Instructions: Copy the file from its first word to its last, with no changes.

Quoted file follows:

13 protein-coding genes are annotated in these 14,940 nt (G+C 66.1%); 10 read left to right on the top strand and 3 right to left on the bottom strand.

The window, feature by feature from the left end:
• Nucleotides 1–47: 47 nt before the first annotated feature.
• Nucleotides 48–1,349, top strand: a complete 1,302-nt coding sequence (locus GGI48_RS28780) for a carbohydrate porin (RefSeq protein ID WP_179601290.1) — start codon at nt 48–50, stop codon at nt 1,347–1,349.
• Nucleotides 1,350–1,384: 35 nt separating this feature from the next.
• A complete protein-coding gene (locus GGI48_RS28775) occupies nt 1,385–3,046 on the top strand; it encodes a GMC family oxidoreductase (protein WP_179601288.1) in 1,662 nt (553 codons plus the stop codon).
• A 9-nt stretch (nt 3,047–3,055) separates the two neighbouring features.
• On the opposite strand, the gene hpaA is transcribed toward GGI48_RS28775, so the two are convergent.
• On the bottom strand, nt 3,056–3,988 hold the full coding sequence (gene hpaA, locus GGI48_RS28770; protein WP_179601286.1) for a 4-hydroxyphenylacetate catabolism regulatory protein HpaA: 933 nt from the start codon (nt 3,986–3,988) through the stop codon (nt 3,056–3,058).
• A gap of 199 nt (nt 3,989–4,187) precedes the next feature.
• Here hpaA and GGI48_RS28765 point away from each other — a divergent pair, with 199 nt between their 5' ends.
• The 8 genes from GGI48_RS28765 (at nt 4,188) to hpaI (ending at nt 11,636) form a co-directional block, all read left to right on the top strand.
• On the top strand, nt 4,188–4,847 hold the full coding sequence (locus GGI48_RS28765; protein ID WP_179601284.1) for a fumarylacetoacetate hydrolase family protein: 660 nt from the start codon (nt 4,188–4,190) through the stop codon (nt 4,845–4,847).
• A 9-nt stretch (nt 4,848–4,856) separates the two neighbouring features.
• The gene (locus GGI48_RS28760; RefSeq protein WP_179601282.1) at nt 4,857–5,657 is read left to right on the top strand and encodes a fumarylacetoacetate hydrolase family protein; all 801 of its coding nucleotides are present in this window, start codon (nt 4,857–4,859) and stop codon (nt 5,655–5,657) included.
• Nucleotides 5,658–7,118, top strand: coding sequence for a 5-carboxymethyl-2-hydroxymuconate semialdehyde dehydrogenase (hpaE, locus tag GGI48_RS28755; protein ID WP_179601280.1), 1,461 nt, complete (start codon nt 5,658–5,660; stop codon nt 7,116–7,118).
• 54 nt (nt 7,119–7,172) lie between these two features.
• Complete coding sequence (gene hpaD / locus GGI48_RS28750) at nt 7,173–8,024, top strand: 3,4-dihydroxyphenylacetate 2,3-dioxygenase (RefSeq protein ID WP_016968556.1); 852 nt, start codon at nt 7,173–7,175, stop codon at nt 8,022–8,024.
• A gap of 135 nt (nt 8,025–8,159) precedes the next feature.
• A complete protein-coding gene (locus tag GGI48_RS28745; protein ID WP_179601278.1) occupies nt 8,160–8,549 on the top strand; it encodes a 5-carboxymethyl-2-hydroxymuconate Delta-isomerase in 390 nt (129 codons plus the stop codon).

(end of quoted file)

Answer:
13 protein-coding genes are annotated in these 14,940 nt (G+C 66.1%); 10 read left to right on the top strand and 3 right to left on the bottom strand.

The window, feature by feature from the left end:
• Nucleotides 1–47: 47 nt before the first annotated feature.
• Nucleotides 48–1,349, top strand: a complete 1,302-nt coding sequence (locus GGI48_RS28780) for a carbohydrate porin (RefSeq protein ID WP_179601290.1) — start codon at nt 48–50, stop codon at nt 1,347–1,349.
• Nucleotides 1,350–1,384: 35 nt separating this feature from the next.
• A complete protein-coding gene (locus GGI48_RS28775) occupies nt 1,385–3,046 on the top strand; it encodes a GMC family oxidoreductase (protein WP_179601288.1) in 1,662 nt (553 codons plus the stop codon).
• A 9-nt stretch (nt 3,047–3,055) separates the two neighbouring features.
• On the opposite strand, the gene hpaA is transcribed toward GGI48_RS28775, so the two are convergent.
• On the bottom strand, nt 3,056–3,988 hold the full coding sequence (gene hpaA, locus GGI48_RS28770; protein WP_179601286.1) for a 4-hydroxyphenylacetate catabolism regulatory protein HpaA: 933 nt from the start codon (nt 3,986–3,988) through the stop codon (nt 3,056–3,058).
• A gap of 199 nt (nt 3,989–4,187) precedes the next feature.
• Here hpaA and GGI48_RS28765 point away from each other — a divergent pair, with 199 nt between their 5' ends.
• The 8 genes from GGI48_RS28765 (at nt 4,188) to hpaI (ending at nt 11,636) form a co-directional block, all read left to right on the top strand.
• On the top strand, nt 4,188–4,847 hold the full coding sequence (locus GGI48_RS28765; protein ID WP_179601284.1) for a fumarylacetoacetate hydrolase family protein: 660 nt from the start codon (nt 4,188–4,190) through the stop codon (nt 4,845–4,847).
• A 9-nt stretch (nt 4,848–4,856) separates the two neighbouring features.
• The gene (locus GGI48_RS28760; RefSeq protein WP_179601282.1) at nt 4,857–5,657 is read left to right on the top strand and encodes a fumarylacetoacetate hydrolase family protein; all 801 of its coding nucleotides are present in this window, start codon (nt 4,857–4,859) and stop codon (nt 5,655–5,657) included.
• Nucleotides 5,658–7,118, top strand: coding sequence for a 5-carboxymethyl-2-hydroxymuconate semialdehyde dehydrogenase (hpaE, locus tag GGI48_RS28755; protein ID WP_179601280.1), 1,461 nt, complete (start codon nt 5,658–5,660; stop codon nt 7,116–7,118).
• 54 nt (nt 7,119–7,172) lie between these two features.
• Complete coding sequence (gene hpaD / locus GGI48_RS28750) at nt 7,173–8,024, top strand: 3,4-dihydroxyphenylacetate 2,3-dioxygenase (RefSeq protein ID WP_016968556.1); 852 nt, start codon at nt 7,173–7,175, stop codon at nt 8,022–8,024.
• A gap of 135 nt (nt 8,025–8,159) precedes the next feature.
• A complete protein-coding gene (locus tag GGI48_RS28745; protein ID WP_179601278.1) occupies nt 8,160–8,549 on the top strand; it encodes a 5-carboxymethyl-2-hydroxymuconate Delta-isomerase in 390 nt (129 codons plus the stop codon).